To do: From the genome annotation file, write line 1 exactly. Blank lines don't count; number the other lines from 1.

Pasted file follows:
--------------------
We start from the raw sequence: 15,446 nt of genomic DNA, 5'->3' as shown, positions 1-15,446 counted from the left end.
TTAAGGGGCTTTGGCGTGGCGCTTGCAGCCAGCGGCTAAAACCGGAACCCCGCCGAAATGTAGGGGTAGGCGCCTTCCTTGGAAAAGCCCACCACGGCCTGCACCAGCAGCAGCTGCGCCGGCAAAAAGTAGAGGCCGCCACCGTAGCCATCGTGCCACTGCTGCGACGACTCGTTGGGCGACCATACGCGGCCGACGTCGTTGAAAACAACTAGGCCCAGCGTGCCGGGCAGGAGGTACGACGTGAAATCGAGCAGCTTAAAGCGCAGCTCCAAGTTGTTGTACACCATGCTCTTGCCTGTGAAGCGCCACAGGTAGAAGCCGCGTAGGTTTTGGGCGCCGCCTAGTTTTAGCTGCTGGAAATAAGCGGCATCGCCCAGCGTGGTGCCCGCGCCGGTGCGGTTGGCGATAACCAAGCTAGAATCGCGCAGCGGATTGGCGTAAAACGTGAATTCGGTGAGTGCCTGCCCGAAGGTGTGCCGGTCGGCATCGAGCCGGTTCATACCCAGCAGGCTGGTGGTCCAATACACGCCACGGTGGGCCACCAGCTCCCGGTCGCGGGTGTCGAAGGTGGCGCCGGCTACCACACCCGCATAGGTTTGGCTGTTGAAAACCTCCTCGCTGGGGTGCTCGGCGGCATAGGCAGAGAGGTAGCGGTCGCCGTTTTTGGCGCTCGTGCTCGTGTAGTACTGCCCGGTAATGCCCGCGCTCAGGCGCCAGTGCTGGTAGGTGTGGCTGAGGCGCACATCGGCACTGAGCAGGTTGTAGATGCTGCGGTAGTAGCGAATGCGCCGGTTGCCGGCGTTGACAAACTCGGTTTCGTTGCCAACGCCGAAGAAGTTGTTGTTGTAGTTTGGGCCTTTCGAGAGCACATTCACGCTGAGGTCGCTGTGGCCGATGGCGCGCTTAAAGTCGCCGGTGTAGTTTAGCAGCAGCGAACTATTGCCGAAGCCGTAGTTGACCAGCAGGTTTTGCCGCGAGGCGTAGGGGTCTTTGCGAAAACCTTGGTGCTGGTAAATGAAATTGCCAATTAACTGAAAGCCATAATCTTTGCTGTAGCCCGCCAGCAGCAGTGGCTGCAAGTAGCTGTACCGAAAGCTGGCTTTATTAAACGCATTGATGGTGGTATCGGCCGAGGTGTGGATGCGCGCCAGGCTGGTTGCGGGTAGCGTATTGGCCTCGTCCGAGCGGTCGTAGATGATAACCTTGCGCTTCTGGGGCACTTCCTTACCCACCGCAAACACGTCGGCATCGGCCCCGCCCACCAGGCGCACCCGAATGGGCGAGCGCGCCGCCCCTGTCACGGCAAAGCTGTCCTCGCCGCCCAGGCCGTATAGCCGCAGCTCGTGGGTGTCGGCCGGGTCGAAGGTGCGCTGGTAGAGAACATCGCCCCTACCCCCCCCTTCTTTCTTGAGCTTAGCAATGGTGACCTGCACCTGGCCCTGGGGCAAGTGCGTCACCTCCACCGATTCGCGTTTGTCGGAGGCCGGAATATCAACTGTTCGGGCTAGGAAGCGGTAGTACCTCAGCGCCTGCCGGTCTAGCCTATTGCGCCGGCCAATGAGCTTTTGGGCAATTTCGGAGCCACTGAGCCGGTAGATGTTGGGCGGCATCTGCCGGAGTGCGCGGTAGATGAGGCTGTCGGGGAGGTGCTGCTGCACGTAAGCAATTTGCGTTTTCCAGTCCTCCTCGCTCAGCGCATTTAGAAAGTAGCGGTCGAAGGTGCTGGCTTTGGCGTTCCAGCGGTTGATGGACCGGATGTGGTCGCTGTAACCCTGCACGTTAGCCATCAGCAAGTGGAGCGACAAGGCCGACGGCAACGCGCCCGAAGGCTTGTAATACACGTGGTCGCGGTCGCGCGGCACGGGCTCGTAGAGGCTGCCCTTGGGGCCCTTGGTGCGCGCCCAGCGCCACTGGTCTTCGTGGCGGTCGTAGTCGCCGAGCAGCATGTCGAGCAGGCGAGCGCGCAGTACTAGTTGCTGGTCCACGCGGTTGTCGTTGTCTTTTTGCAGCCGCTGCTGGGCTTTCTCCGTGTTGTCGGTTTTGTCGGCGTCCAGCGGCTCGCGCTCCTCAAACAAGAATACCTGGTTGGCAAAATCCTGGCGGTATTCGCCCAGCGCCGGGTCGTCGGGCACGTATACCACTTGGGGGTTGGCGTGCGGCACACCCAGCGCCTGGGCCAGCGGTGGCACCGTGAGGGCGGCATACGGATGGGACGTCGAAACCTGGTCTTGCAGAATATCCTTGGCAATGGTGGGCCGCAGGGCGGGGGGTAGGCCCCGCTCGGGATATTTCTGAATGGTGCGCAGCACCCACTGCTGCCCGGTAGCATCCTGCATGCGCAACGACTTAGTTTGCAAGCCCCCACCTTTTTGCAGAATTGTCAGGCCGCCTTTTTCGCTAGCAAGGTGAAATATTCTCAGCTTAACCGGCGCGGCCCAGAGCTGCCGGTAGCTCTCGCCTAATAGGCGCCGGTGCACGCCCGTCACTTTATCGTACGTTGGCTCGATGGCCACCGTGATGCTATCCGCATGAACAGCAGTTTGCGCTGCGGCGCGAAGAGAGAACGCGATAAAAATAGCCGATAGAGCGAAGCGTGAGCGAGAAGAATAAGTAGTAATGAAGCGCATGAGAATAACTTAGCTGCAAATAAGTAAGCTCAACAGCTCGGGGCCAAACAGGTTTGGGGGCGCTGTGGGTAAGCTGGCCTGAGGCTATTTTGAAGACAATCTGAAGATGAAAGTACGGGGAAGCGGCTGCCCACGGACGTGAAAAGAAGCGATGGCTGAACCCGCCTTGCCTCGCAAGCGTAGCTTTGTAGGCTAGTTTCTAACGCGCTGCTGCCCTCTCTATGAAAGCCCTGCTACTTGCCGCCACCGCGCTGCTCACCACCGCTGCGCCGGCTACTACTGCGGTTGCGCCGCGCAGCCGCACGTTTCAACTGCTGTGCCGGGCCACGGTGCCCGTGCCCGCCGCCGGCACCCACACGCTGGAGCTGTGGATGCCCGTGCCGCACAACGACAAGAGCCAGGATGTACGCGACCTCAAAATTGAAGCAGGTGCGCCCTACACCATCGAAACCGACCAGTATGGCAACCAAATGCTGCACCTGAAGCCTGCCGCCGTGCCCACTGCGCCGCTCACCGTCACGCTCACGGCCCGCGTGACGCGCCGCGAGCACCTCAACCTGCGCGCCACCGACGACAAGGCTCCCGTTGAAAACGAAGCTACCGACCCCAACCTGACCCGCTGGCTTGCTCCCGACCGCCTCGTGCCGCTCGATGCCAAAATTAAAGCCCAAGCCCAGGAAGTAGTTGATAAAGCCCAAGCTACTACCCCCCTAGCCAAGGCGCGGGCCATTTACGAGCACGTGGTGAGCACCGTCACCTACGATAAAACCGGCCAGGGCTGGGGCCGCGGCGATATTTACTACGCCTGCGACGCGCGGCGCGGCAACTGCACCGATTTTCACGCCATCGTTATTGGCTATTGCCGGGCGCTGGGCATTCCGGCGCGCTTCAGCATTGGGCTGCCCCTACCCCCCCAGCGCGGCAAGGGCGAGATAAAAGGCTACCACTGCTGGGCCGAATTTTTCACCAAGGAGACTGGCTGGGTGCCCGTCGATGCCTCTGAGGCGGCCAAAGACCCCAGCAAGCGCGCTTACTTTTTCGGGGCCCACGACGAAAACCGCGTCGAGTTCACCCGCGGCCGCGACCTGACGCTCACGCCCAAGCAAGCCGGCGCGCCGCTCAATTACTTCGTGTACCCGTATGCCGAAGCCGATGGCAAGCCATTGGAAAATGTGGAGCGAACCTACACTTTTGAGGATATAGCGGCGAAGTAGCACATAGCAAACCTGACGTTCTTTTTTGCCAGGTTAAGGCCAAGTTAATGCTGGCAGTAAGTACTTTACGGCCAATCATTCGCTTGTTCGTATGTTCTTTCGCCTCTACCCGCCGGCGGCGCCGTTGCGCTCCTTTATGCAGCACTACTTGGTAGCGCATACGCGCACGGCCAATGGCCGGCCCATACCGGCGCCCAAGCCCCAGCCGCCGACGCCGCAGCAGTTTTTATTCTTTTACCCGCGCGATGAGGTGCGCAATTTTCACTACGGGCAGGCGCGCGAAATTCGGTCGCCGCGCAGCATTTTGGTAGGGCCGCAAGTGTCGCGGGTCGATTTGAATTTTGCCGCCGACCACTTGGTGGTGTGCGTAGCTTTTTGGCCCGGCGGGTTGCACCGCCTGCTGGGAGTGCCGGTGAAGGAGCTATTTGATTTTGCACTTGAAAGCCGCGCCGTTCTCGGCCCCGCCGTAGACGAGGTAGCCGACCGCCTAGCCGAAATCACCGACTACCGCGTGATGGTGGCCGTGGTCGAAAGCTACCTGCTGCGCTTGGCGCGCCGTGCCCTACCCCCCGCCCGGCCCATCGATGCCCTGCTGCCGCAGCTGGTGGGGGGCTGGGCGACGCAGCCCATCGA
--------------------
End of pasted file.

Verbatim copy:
We start from the raw sequence: 15,446 nt of genomic DNA, 5'->3' as shown, positions 1-15,446 counted from the left end.